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Date Posted: 1/9/2008

Advanced Auditing and Security for the Processing Manufacturing Sector

 
 

By Thomas R. Cutler

When one food manufacturer has to contend with hundreds of recipes, ingredient variations, and multiple batches in a single production run, the possibilities for errors are enormous.  Seemingly at odds, lean manufacturing principles call for productivity gains which are increasingly dependant upon speeding up the flow of sensitive data throughout the enterprise.  This paradox is felt most significantly by thin margined formula-based food processors.

While discrete manufacturing systems are generally designed around a bill of material containing whole, or discrete quantities of materials (such as 1 axle, 2 tires), process manufacturing systems are driven by formulas (such as 90% water, 10% flavoring.) Process manufacturers usually blend or mix materials rather than cutting, shaping, or assembling hard goods. Hybrid manufacturers combine process and discrete components. A good example would be a cosmetic company that mixes a batch of lip stick bulk and fills the bulk into a base container (process manufacturing), then assembles this into a finished product with a packaging and label bill of material (discrete manufacturing).

Like the Colonel’s secret recipe, proprietary data is managed through an ERP (enterprise resource planning) system which must be guarded from malicious data tampering.  As with regulations, like Sarbanes-Oxley, companies are held accountable for the data that is produced from their ERP system; few have the necessary tools to ensure that the data is managed appropriately by the authorized personnel (although most make claims to the contrary.)

According to Evan Garber, President of Escape Velocity Systems, which specializes in formula-based process manufacturing, “Advanced auditing and security functionality is not simply preventing unauthorized data manipulation…risk management, it provides a context for a data management plan that includes process improvement.” 

Advanced Auditing and Security Drives Continued Process Improvement

Some of the features that technology solutions must provide, particularly among process manufacturers include:
• User accountability for one’s actions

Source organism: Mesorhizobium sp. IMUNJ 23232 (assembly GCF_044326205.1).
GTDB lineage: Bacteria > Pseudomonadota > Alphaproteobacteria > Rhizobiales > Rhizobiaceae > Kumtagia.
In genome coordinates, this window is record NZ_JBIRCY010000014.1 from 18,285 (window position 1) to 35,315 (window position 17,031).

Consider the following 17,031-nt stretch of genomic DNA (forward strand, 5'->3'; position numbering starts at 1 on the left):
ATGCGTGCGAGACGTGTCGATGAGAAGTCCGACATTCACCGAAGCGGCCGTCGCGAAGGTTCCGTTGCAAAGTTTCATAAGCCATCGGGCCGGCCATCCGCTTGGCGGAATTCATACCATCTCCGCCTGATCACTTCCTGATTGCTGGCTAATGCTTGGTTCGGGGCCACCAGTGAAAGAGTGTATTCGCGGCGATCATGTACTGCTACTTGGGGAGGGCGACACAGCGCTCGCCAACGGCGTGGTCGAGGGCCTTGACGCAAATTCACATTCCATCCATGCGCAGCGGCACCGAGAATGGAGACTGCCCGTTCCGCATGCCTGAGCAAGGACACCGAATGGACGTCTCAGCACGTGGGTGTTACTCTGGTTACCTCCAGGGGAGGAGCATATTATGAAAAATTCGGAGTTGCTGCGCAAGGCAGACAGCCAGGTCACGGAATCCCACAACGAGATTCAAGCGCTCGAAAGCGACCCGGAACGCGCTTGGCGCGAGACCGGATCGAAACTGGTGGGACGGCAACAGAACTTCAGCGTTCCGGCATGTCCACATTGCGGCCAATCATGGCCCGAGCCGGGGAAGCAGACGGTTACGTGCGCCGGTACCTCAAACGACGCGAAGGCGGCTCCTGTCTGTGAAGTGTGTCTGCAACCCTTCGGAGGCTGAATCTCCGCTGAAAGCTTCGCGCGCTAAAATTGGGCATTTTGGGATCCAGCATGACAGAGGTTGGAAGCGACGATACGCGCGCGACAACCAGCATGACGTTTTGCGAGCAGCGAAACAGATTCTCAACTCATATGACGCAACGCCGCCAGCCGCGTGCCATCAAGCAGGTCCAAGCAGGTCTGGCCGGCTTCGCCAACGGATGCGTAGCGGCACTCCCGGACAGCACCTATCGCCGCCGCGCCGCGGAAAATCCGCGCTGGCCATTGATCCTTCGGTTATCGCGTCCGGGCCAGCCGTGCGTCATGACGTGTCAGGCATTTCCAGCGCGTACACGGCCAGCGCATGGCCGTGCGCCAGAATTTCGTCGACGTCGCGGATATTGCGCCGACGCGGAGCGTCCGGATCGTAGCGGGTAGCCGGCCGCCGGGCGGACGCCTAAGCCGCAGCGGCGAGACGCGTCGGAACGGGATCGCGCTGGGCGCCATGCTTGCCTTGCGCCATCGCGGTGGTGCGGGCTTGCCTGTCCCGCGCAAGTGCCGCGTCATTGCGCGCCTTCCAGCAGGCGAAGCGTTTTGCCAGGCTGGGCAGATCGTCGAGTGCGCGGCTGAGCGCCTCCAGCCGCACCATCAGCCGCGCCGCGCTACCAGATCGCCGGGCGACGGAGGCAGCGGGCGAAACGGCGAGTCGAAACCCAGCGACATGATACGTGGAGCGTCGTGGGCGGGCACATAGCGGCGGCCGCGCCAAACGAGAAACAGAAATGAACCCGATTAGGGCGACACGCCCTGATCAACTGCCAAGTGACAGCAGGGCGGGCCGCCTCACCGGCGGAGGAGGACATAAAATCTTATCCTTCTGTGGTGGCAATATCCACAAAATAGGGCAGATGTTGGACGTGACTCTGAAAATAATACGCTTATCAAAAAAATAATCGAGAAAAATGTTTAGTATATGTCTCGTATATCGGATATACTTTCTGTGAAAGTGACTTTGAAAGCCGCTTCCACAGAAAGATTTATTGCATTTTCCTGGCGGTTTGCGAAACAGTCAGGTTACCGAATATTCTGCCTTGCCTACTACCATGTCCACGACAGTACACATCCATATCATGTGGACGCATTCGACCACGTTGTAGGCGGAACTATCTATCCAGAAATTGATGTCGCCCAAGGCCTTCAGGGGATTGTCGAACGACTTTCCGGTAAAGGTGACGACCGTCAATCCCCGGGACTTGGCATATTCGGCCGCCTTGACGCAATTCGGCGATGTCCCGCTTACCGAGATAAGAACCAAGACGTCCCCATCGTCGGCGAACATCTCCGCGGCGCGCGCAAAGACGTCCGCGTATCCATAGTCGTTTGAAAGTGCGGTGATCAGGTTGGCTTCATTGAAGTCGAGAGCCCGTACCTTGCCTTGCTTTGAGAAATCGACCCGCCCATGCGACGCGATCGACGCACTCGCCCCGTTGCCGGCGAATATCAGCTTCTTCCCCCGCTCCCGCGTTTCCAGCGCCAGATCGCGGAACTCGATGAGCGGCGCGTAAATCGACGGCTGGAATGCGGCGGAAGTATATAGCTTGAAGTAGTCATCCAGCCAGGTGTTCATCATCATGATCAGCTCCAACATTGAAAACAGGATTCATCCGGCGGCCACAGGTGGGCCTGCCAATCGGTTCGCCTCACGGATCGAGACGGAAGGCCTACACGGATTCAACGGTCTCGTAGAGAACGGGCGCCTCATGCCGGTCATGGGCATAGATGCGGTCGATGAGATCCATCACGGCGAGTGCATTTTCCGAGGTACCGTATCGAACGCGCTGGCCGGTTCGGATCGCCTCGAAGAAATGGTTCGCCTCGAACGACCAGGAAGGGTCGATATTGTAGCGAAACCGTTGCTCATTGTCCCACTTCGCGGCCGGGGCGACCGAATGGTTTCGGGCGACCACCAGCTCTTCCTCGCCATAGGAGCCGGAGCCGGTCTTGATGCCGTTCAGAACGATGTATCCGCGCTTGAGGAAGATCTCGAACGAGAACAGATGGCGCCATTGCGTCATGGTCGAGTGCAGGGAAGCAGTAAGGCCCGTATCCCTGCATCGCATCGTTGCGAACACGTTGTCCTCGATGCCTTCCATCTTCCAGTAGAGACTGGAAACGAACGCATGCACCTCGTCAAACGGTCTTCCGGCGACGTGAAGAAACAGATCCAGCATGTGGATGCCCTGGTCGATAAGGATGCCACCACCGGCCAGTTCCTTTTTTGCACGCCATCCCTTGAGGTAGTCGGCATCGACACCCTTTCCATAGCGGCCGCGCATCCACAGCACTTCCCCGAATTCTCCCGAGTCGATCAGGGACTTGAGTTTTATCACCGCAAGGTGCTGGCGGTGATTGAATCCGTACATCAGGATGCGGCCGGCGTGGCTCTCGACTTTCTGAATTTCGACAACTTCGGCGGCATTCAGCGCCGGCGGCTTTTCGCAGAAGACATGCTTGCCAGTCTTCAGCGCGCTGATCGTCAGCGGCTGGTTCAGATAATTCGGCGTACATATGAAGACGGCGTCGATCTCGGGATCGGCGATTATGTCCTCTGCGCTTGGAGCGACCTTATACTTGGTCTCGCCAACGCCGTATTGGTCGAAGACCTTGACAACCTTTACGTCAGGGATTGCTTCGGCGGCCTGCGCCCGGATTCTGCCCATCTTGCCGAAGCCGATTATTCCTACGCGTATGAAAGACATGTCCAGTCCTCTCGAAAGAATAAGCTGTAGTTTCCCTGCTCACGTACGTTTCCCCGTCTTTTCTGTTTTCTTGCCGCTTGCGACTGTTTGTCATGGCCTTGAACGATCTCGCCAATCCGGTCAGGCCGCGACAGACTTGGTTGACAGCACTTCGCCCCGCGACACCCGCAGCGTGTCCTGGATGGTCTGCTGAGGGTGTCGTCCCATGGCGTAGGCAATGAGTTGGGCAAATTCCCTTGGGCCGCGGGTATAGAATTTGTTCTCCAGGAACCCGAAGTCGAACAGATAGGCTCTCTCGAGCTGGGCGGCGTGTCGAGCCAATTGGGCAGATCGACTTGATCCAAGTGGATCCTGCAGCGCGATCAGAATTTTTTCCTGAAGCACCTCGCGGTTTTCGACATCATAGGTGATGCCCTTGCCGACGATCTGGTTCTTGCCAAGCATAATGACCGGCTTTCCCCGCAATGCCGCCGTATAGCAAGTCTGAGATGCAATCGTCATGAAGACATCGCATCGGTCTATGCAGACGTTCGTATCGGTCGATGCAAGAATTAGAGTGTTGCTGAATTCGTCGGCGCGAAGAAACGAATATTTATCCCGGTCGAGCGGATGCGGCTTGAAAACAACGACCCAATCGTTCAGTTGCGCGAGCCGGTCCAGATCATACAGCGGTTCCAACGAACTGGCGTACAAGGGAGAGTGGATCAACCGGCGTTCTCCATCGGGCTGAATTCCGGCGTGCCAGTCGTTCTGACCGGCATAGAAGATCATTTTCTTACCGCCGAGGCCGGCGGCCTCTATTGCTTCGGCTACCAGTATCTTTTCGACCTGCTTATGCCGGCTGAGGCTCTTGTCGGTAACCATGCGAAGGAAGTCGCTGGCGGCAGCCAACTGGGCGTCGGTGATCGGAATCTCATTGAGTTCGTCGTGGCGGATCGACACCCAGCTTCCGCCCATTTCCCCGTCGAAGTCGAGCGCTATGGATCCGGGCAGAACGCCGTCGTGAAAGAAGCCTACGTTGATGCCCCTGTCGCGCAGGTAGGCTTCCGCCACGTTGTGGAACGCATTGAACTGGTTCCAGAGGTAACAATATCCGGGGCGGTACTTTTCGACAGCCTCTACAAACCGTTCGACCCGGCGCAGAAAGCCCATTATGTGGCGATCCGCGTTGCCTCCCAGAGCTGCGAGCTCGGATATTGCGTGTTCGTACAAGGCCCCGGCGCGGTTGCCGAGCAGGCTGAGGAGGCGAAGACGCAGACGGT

• Managing ancillary attached data (such as Excel or Word attachments) through an approval, lockdown, and version control process
• Managing efficiency of electronic document handling

Garber suggests that there are specific questions that process manufacturing CFO’s must be able to answer from ERP reports including:
• Who are all the people who touched this document and how long were they working on it?
• What reasons were provided for making additions, deletions, or modifications?
• Did a supervisor approve the changes?
• What safeguards are in place to ensure that the user, not someone else, made changes?
• Who was the last person that changed a data field for an item?
• How much did the sales order cost in processing time?

Modeling Business Rules

Ultimately effective advanced auditing and security enables companies to model their business rules and implement an effective and appropriate audit policy.  Process manufacturers must have the ability to differentiate between insert, update, view only, and delete permissions as well as storing electronic signatures with audit records.  It is equally important that supervisor credentials can override for key tasks; tracking document revision notes and roles is also critical.

Since regulatory compliance drives so many actions in the process manufacturing sector, particularly process food manufacturing, it is critical that ERP interaction not become a wasteland of data.  Garber suggests, “If an ERP system cannot tell you the total processing time spent on a particular document there is a serious deficiency; process food manufacturers need their ERP system to analyze the process value streams by revealing the touch points and error corrections for a particular process.”

All the data, whether process or discrete manufacturing, must inform management who is efficient and inefficient at their jobs so that management can honestly understand processing costs effectively.  Instead of referencing security and risk mitigation the correct perspective is data management and process improvement.

 




Author Contact:
Thomas R. Cutler, CEO
TR Cutler, Inc.
Email: trcutler@trcutlerinc.com
Website: www.trcutlerinc.com


About Author
Thomas R. Cutler is the President & CEO of Fort Lauderdale, Florida-based TR Cutler, Inc., the largest manufacturing marketing firm worldwide -- www.trcutlerinc.com. Cutler is the founder of the Manufacturing Media Consortium of three thousand journalists and editors writing about trends in manufacturing. Cutler is also the author of the Manufacturers' Public Relations and Media Guide. Cutler is a frequently published author within the manufacturing sector with more than 300 feature articles authored annually; he can be contacted at trcutler@trcutlerinc.com.

 


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